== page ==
And I thought this was fascinating in their study of hundreds of millionaires, they found, for example, when it came to their homes, we think of most millionaires as having these lavish mansions like "The Beverly Hillbillies". We think, you know, that's wealth, but did you know the average millionaire today has a house that's worth $557,000 in today's dollars? You know, if there is one lesson we ought to pass on to our children and our grandchildren, it's this verse from Proverbs 21, verse 20. You'd be wise to have your children memorize that verse. It says, "There is precious treasure and oil in the dwelling of the wise, but the foolish person swallows it all up".

A foolish person is one who spends everything he earns, and then some. But the wise person is one who learns how to spend less than he earns over a long period of time, that's how you become financially independent. Third, people say about their finances, "I regret not making wiser investments". There are people who have learned this principle of spending less than they earn, they save regularly, but then they end up losing it all through a bad investment or an unwise investment. That's what Solomon was talking about in Ecclesiastes 5, the passage we read together a moment ago, look at it again. Solomon said, "There's a grievous evil which I've seen under the sun: riches being hoarded by their owner to his hurt. When those riches were lost through a bad investment and he had fathered a son, then there was nothing left to support him. As he had come naked from his mother's womb, so will he return as he came. He will take nothing from the fruit of his labor that he can carry in his hand".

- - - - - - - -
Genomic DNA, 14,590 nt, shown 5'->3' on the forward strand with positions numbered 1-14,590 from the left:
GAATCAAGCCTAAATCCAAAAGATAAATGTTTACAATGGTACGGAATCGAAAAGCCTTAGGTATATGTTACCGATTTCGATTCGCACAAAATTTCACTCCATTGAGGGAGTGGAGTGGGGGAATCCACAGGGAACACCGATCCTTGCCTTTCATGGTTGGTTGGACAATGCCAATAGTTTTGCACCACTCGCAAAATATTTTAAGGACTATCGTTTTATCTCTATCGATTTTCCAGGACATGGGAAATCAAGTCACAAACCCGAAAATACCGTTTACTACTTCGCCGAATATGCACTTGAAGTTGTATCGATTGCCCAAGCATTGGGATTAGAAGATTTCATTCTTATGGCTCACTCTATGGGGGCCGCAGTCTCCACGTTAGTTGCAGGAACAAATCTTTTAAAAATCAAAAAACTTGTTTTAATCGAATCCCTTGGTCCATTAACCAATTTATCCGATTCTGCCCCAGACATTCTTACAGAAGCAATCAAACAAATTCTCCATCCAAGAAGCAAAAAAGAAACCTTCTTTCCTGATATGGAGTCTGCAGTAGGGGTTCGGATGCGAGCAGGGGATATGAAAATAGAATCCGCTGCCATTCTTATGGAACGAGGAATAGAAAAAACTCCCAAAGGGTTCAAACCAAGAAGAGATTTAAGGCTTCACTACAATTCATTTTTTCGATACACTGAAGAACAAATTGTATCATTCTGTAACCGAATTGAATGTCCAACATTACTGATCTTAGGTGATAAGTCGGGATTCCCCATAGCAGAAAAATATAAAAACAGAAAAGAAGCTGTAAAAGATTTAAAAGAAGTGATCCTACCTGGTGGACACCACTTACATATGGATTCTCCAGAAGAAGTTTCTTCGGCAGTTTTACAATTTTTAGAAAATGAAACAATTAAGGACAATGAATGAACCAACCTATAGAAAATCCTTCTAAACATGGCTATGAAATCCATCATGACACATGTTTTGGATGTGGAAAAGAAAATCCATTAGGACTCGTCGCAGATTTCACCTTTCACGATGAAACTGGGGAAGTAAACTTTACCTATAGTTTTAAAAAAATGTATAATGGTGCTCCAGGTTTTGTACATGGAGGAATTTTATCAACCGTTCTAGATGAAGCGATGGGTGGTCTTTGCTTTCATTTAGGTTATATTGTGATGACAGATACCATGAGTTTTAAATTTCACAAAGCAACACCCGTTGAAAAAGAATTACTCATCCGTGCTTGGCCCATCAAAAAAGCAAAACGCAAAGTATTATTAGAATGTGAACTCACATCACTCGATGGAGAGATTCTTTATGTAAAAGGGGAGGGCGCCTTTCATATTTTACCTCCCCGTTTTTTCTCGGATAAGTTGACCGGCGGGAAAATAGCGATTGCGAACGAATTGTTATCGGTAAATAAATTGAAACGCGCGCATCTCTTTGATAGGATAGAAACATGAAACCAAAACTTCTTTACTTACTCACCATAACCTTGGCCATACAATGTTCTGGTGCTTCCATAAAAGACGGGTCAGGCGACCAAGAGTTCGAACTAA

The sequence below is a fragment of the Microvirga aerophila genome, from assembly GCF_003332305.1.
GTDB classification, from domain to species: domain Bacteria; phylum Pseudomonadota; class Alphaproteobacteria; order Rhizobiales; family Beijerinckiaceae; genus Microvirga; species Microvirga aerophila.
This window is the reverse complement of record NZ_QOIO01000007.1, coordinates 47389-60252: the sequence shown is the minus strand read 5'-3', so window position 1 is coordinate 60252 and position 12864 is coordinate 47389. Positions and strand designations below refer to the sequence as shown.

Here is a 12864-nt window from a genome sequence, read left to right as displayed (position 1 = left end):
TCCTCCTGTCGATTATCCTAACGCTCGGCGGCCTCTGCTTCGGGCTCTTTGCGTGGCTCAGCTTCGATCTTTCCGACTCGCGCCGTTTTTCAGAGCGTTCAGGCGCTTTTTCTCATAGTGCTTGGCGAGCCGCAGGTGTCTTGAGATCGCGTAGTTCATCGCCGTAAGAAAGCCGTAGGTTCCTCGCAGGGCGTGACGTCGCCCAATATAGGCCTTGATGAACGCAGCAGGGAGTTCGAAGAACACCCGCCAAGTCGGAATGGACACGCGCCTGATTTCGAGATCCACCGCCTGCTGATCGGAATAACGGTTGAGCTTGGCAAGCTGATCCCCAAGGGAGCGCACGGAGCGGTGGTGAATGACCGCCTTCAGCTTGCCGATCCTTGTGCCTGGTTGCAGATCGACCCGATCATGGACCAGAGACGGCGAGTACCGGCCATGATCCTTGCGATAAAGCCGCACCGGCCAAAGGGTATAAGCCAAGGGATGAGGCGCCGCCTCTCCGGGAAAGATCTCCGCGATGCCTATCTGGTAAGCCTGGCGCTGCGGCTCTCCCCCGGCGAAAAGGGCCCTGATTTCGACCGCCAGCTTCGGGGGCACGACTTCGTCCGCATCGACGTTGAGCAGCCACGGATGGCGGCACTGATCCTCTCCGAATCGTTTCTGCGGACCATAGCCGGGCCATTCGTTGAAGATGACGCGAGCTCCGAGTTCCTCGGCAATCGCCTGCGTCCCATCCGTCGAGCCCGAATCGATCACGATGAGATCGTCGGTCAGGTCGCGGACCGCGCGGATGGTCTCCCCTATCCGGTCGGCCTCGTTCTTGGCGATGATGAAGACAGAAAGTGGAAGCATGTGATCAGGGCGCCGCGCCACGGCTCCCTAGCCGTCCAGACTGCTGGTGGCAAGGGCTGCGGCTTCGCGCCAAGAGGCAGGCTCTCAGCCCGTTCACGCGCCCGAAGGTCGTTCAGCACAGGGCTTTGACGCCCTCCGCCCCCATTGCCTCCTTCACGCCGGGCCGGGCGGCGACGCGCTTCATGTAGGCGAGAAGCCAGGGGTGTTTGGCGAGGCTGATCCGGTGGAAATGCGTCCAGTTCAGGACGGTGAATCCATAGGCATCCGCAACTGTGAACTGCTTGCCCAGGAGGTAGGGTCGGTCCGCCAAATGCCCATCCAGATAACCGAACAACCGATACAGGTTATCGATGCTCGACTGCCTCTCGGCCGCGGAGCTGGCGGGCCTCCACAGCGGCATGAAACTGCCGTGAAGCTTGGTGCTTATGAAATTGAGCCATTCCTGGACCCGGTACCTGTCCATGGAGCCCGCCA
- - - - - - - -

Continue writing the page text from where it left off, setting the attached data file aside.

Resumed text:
Here is a man who worked all of his life, saved faithfully, had a big pile of money, and he lost it all through a bad investment. Now Solomon is quick to say, "We come into this world and we leave with nothing either". The fact is, all of us are going to lose all of our money one day when we die. When we die, we leave it all behind. But that's not the tragedy. The tragedy is to lose all your money before you die. To have a lot of life left, and no money to support yourself or your family. He's talking about avoiding bad investing. What are the mistakes people make in investing that lead to this kind of situation? Let me mention several.

Mistake number one: postponing investing. "Oh, I know I need to do what the pastor said, what Solomon said, but right now is not a good time to do it. I'm gonna postpone investing". Let me give you a great illustration of the danger of doing that. Let's say you have two people: Sally and Bill. And Sally and Bill begin working at the ACME Corporation on the same day. And on their first day of work, the HR person comes in and tells them that "We've got a plan here where you can have some of your salary withheld and invested in a retirement plan". Sally thinks, "That sounds like a good idea". So she signs up to invest just $1,250 a year in a investing program, a retirement program. She does that faithfully for eight years, but at the end of eight years, she decides she wants to be a full-time mom, so she retires. And for the next 22 years, she doesn't invest anything in her retirement plan.

Now Bill started working the same day, he heard the same lecture, the opportunity to take some of his income and save for the future. But he said, "You know, I've got a new wife and a young child. I just don't have any extra income, so I'm not gonna do it right now". But the ninth year, beginning of his ninth year there, he decides he better start preparing for the future. And he saves for the next 22 years, $1,250 a year, the same amount as Sally. Now, at the end of 30 years, who do you think is gonna have more money? Sally, who invested for eight years and then did nothing for the next 22 years, or Bill, who did nothing for the first eight years and invested faithfully for 22 years. You know the answer. At the end of those 30 years, Sally, who only invested for eight years, will have more money than Bill, who did for 22. Sally will have $75,000, Bill will have $73,000.